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Gene-regulated neuroprotection disease-modifying mechanism for vision and stroke

Research led by Nicolas Bazan, MD, PhD, has discovered gene interactions that determine whether cells live or die in the retina and brain. They have uncovered a stereospecific mediator that targets gene interactions leading to cell survival relevant to retinal degenerative diseases, including age-related macular degeneration. Moreover, they also found that this key event halts progression of experimental ischemic stroke damage by activating a neuronal selective event.  The molecular mechanisms identified seem to be critical for vision (RPE-photoreceptor cell) and brain integrity (selectively neuronal). The paper is published online in Cell Death & Differentiation, a Nature journal at http://www.nature.com/cdd/journal/vaop/ncurrent/full/cdd2014233a.html.

            “Studying the responses of the eye and the brain that mimics the onset of homeostasis disruptions that might lead to disease hold a key to creating therapeutic solutions for blindness, stroke and other seemingly unrelated neurological and psychiatric conditions,” notes Dr. Bazan. “The eye is a window to the brain.”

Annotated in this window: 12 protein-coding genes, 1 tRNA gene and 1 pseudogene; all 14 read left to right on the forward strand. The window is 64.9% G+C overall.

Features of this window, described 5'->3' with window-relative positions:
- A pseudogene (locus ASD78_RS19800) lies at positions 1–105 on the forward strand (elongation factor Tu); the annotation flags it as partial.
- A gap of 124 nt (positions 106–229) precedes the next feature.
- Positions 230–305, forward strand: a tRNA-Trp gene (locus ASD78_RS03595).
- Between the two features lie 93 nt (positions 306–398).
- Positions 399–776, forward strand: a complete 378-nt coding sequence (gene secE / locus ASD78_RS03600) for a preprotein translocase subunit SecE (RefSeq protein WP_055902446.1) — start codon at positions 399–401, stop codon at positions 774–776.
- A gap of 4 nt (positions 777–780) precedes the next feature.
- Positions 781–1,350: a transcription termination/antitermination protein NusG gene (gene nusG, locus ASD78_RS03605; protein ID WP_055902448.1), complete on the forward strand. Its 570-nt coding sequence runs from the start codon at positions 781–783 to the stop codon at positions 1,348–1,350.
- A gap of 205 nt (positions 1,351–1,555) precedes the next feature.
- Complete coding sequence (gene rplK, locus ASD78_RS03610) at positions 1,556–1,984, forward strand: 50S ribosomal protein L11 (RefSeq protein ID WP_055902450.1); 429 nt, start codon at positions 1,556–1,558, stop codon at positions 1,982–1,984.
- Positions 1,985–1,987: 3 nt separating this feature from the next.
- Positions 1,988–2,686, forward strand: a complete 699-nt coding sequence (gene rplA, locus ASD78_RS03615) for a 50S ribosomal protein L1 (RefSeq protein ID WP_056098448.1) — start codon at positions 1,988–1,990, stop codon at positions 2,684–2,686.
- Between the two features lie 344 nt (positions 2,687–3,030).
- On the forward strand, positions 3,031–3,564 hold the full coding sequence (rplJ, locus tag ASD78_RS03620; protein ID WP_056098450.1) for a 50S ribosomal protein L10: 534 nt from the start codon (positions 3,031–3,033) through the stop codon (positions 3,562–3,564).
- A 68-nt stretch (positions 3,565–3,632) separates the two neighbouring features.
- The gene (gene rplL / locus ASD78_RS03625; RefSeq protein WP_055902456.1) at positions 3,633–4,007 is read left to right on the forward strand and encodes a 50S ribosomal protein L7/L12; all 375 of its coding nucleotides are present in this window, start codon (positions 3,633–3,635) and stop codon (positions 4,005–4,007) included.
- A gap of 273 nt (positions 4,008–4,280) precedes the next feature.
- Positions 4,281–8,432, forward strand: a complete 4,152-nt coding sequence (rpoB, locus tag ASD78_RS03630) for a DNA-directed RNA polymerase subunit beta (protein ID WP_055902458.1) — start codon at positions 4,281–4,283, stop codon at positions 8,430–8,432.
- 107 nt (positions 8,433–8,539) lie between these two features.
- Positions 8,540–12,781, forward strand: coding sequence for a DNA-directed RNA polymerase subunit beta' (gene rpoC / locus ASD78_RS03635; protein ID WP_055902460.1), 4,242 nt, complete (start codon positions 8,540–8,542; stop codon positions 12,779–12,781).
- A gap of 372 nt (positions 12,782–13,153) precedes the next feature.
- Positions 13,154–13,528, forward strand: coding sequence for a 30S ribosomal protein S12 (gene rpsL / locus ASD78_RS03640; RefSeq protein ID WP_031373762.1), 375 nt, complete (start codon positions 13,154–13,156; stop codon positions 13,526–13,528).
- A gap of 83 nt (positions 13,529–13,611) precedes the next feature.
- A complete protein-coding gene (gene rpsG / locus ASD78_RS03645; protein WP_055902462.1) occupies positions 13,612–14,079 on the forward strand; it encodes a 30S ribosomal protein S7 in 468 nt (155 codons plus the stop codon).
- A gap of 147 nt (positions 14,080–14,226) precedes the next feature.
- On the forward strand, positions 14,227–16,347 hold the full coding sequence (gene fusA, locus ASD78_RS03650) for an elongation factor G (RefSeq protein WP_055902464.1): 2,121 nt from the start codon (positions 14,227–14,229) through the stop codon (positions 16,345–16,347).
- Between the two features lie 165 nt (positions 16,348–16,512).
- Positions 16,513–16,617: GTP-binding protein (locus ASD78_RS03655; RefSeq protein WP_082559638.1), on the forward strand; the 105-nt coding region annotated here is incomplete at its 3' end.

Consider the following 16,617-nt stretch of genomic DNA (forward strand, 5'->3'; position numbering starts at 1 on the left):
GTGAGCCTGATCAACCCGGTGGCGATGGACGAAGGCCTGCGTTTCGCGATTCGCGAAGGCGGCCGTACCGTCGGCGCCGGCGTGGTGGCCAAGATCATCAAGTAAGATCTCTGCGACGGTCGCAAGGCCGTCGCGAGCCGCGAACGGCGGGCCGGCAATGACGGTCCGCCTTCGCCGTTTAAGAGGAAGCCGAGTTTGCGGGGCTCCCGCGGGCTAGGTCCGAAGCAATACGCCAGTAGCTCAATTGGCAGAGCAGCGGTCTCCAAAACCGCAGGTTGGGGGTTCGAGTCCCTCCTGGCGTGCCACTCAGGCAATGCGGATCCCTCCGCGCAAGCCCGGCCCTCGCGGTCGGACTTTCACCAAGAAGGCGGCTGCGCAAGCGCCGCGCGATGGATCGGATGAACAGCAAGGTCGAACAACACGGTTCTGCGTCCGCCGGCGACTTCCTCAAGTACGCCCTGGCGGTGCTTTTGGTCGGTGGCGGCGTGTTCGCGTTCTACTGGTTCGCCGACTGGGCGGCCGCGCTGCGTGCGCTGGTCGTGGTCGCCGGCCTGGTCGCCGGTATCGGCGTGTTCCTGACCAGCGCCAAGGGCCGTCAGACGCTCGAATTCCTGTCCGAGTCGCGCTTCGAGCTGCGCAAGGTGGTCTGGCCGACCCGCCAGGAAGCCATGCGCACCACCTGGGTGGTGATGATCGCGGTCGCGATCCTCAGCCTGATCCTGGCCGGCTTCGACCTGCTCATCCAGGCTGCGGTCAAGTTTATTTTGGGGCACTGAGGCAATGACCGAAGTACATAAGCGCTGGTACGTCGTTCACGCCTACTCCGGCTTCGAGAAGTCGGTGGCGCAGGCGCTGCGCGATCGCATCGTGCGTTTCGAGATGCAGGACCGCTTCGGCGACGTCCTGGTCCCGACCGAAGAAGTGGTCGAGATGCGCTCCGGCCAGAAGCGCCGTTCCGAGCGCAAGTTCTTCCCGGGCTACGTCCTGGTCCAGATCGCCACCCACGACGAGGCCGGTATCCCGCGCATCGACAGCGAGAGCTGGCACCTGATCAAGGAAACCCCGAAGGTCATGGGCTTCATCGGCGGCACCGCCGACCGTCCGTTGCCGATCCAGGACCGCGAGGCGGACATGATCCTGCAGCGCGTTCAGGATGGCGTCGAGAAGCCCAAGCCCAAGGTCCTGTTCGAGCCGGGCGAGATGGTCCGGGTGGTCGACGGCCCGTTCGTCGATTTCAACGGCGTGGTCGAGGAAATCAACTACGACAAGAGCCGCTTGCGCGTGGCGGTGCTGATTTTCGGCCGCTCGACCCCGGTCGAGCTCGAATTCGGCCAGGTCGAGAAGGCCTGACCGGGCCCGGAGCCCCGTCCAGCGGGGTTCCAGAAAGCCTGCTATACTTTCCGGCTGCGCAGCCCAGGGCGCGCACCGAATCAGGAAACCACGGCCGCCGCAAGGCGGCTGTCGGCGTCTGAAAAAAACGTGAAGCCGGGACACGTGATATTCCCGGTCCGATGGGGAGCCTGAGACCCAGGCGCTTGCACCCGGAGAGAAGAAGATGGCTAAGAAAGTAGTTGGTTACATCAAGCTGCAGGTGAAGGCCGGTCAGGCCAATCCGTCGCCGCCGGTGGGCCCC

Dr. Bazan and his colleagues discovered Neuroprotectin D1 (NPD1), which is made from the essential fatty acid, docosahexaenoic acid (DHA). Previous work showed that while it protected cells, the molecular principles underlying this protection were not known.

“We have uncovered a novel control that makes definitive decisions about whether a retina or brain cell will survive or die when threatened with disease onset. The gene mechanism that we discovered is the interplay of two genes turned on in a cascade fashion by the mediator Neuroprotectin D1,” said Dr. Bazan. “The protein cRel acts like an intracellular messenger of this lipid mediator.”

            The research team worked with human RPE cells and with an experimental model of ischemic stroke. These novel mechanisms uncovered the ability of the mediator to activate pathways that crosstalk one to another and then assemble consolidated responses that decide cell fate. Thus the powerful messenger, NPD1, is produced on-demand in the brain and retina and elicits a network of positive signals essential for the well-being of vision and brain function.